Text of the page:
French Grammar Guide for non-francophones

Relative Pronouns (e.g.: qui, que, dont, lequel, etc.)

Overview of Relative Pronouns

Relative pronouns identify nouns that have been used in a sentence and provide information about that noun ("who", "which", "that" in English). For example L'homme que j'ai rencontré, s'appelle Richard. Here we see that the relative pronoun que is used to make a link between a noun (l'homme) and information about the noun.

Let's look at the relative pronouns used in French:

qui: This is a subject pronoun and it's the one to use when you would say "who" in English. It is also the one used to refer to a person after prepositions (e.g.: de qui, à qui, pour qui, etc.)

que: Remember, this is used to refer to a noun that usually follows the verb (the direct object) and tends to answer the question "what?". That said, there are cases where it would correspond to the direct object "who",  e.g.: "The person who I saw" = La personne que j'ai vue.

There are also cases where the form que is not a relative pronoun, but rather a conjunction (e.g.: Je veux que tu viennes) where it simply joins two clauses.

ce qui: This is used to link to a subject that corresponds to a group of words. Consider for example the sentence: Ce qui me fait peur, c'est perdre la liberté. Here, ce qui functions as a subject of fait peur and corresponds to the entire verb phrase perdre la liberté.

ce que: This is used to link to a direct object that is a group of words. Consider for example the sentence: Il est parti sans rien dire, ce que je n'ai pas apprécié. Here, ce que functions as a direct object (it answers the question "apprécier what?") and corresponds to the entire sentence Il est parti sans rien dire.

dont: the most common translations of this are "whose" and "of/about who(m)", e.g.: C'est la femme dont j'ai parlé. It is never used in interrogative sentences and never preceded by a preposition.

duquel, de laquelle, desquels, desquelles: these tend to be used with prepositional phrases describing location, e.g.: autour de, à l'extérieur deprès de, à côté de, etc. e.g.: Le parc à côté duquel j'habite. In other contexts, dont is more common with expressions that involve de.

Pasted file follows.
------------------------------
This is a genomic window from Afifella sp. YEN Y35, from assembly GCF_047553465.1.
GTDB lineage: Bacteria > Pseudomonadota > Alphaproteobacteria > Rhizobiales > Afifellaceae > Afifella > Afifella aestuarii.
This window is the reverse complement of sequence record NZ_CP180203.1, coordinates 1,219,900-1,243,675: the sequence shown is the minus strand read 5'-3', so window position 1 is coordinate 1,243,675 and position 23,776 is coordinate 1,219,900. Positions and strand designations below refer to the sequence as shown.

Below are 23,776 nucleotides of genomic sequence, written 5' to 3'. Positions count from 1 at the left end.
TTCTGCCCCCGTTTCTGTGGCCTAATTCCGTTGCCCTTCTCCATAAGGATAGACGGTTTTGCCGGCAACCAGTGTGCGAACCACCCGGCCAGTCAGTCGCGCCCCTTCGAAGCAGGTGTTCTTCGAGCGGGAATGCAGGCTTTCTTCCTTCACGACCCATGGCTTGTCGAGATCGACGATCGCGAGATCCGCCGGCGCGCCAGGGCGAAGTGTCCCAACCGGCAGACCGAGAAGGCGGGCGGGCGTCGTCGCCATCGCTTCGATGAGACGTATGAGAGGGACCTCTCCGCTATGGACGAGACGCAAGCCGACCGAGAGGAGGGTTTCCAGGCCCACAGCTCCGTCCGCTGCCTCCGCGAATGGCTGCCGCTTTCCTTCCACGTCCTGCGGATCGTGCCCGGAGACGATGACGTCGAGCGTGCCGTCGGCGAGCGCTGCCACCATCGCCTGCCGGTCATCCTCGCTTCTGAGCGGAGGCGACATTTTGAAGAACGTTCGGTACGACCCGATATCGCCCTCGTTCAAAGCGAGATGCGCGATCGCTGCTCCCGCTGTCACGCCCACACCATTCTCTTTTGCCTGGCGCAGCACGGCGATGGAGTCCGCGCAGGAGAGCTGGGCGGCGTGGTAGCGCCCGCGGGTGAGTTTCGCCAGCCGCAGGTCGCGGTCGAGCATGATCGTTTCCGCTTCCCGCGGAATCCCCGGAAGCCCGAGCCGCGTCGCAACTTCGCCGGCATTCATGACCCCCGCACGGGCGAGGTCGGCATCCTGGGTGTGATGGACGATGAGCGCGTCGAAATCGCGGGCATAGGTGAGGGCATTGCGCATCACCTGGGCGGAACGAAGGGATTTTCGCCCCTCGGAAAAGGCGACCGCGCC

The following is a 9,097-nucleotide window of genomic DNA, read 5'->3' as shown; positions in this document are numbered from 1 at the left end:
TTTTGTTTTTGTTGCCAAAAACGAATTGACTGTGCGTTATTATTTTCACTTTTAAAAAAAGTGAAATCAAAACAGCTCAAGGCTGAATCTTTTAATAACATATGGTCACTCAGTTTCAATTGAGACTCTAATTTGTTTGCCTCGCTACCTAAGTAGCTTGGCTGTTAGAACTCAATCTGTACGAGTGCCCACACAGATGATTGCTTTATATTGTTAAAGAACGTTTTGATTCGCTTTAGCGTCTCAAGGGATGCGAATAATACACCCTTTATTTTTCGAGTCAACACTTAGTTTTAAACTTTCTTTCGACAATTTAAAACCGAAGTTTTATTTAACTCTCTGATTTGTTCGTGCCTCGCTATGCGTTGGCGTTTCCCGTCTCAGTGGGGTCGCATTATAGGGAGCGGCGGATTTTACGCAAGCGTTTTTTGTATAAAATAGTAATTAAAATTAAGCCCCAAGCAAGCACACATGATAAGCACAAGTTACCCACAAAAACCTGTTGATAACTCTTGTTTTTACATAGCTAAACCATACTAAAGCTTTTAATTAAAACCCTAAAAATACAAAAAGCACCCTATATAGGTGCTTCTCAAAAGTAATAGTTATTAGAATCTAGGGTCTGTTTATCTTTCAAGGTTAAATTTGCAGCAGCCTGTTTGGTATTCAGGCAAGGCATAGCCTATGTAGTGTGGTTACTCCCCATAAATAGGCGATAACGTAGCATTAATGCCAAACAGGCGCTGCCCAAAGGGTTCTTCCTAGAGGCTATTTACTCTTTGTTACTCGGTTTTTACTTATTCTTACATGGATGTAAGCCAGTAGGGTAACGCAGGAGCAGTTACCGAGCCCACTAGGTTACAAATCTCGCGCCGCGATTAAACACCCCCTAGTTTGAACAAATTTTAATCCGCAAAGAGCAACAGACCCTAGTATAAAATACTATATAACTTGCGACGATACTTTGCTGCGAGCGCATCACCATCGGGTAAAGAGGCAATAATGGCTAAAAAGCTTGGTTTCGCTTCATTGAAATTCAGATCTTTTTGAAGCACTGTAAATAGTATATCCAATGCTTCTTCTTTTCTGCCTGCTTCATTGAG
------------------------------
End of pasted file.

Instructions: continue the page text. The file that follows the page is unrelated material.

: This means "where" and is used to refer to a location, e.g.: La ville je suis né.

lequel, laquelle, lesquels, etc.: these forms tend to be preceded by prepositions and refer to things rather than people. For example, C'est la raison pour laquelle je suis parti. The most common translation of these forms is "which".  Note that when these are preceded by à and de, they change to auquel, auxquels, auxquelles and duquel, desquels, desquelles.

The following table provides a summary of French relative pronouns:

 Relative Pronouns
Form Function example remarks
qui

-subject

-animate object of a preposition

La fille qui nage bien.

Le garçon à qui j'ai parlé.

-answers the question "who?"

-answers the question "to who(m)?"

que -direct object Le livre que je lis. -answers the question "what?"
ce qui -refers to a group of words functioning as a subject Il est parti, ce qui me rend triste.  
ce que -refers to a group of words functioning a a direct object Il a crié, ce que je n'ai pas appréicé.  
dont -used to link to a noun following a verb/expression that is followed by de. La femme dont tu m'as parlé; l'enfant dont je suis fier. -never preceded by a preposition; never used in an interrogative
ce dont

-refers to an idea related to a verb/expression that is followed by de.

-no specific noun precedes the verb/expression

Ce dont il parle, c'est intéressant. -generally means "about which" or "what".
-used to link to a location L'endroit je travaille -don't forget the accent
lequel, laquelle, lesquelles

-used after prepositions

-used in interrogatives

L'édifice dans lequel j'habite ; la page sur laquelle j'écris. -used with things more so than with  people
auquel, auxquels -results from the combination of à + lequel, etc. Le film auquel je pense.  -write these as one word

duquel, desquels

de laquelle

desquelles

-results from the combination of de + lequel, etc. Le parc à côté duquel je travaille.

-write these as one word

-tend to follow près and à côté

 

 

  • When que is followed by a verb in the passé composé, you have to show agreement with a preceding feminine or plural direct object, e.g.: La pomme que j'ai mangée.
  • If the verb is normally followed by de, use dont, e.g.: le filme dont j'ai parlé.
  • There is never past participle agreement after dont, e.g.: la fille dont j'ai parlé.
 
 
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